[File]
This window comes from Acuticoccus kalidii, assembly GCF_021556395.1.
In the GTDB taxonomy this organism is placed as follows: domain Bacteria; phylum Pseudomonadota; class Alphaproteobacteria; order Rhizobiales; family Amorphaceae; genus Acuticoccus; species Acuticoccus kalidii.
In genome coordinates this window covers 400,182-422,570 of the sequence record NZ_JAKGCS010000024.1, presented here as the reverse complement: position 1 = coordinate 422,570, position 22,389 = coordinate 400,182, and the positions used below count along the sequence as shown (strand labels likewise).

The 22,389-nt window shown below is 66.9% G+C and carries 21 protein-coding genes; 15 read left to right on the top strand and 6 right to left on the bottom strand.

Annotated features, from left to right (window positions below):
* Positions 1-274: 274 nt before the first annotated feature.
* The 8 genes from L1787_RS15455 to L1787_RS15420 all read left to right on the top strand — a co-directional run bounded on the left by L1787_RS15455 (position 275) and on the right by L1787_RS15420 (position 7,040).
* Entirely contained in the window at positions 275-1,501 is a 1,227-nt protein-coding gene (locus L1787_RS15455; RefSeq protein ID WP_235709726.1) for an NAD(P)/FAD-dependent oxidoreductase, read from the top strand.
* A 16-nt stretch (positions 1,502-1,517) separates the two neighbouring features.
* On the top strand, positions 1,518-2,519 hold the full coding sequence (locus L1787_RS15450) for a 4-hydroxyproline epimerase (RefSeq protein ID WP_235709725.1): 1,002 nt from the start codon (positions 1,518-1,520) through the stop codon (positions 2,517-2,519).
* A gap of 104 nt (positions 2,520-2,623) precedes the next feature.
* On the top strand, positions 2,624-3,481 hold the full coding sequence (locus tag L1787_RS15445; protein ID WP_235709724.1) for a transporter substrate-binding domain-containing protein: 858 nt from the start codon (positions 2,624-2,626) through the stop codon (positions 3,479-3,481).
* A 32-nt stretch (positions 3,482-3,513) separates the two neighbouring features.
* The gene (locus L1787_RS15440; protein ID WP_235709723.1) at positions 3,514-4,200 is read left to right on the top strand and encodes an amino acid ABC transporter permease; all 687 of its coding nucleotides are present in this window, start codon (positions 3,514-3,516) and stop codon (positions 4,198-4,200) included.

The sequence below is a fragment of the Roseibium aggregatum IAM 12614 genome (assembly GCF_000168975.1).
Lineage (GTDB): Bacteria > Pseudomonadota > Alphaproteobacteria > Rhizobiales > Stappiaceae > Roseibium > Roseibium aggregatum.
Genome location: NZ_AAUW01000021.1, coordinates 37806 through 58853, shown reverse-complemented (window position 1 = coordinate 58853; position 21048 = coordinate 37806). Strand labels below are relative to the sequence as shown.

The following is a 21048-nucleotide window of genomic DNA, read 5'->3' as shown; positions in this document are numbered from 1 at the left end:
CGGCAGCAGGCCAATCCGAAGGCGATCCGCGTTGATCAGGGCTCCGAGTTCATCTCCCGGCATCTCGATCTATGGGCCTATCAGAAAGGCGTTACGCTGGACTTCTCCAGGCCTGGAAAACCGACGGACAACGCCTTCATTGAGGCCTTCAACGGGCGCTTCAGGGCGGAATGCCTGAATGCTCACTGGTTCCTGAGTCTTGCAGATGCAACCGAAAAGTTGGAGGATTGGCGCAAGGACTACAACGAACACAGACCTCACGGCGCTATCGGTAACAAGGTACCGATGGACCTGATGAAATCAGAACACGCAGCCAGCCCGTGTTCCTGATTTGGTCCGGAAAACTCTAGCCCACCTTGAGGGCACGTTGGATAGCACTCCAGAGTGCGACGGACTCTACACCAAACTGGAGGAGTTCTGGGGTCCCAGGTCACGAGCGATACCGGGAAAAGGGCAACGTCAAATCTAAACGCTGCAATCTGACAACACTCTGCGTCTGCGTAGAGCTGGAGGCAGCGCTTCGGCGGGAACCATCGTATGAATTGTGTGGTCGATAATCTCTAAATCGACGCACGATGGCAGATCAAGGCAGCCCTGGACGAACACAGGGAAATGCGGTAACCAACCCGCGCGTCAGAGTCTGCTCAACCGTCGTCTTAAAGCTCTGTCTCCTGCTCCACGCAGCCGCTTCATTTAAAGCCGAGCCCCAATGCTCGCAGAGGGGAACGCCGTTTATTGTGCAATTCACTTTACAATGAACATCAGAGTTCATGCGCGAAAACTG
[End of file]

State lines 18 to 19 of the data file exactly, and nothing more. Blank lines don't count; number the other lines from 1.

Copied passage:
The following is a 21048-nucleotide window of genomic DNA, read 5'->3' as shown; positions in this document are numbered from 1 at the left end:
CGGCAGCAGGCCAATCCGAAGGCGATCCGCGTTGATCAGGGCTCCGAGTTCATCTCCCGGCATCTCGATCTATGGGCCTATCAGAAAGGCGTTACGCTGGACTTCTCCAGGCCTGGAAAACCGACGGACAACGCCTTCATTGAGGCCTTCAACGGGCGCTTCAGGGCGGAATGCCTGAATGCTCACTGGTTCCTGAGTCTTGCAGATGCAACCGAAAAGTTGGAGGATTGGCGCAAGGACTACAACGAACACAGACCTCACGGCGCTATCGGTAACAAGGTACCGATGGACCTGATGAAATCAGAACACGCAGCCAGCCCGTGTTCCTGATTTGGTCCGGAAAACTCTAGCCCACCTTGAGGGCACGTTGGATAGCACTCCAGAGTGCGACGGACTCTACACCAAACTGGAGGAGTTCTGGGGTCCCAGGTCACGAGCGATACCGGGAAAAGGGCAACGTCAAATCTAAACGCTGCAATCTGACAACACTCTGCGTCTGCGTAGAGCTGGAGGCAGCGCTTCGGCGGGAACCATCGTATGAATTGTGTGGTCGATAATCTCTAAATCGACGCACGATGGCAGATCAAGGCAGCCCTGGACGAACACAGGGAAATGCGGTAACCAACCCGCGCGTCAGAGTCTGCTCAACCGTCGTCTTAAAGCTCTGTCTCCTGCTCCACGCAGCCGCTTCATTTAAAGCCGAGCCCCAATGCTCGCAGAGGGGAACGCCGTTTATTGTGCAATTCACTTTACAATGAACATCAGAGTTCATGCGCGAAAACTG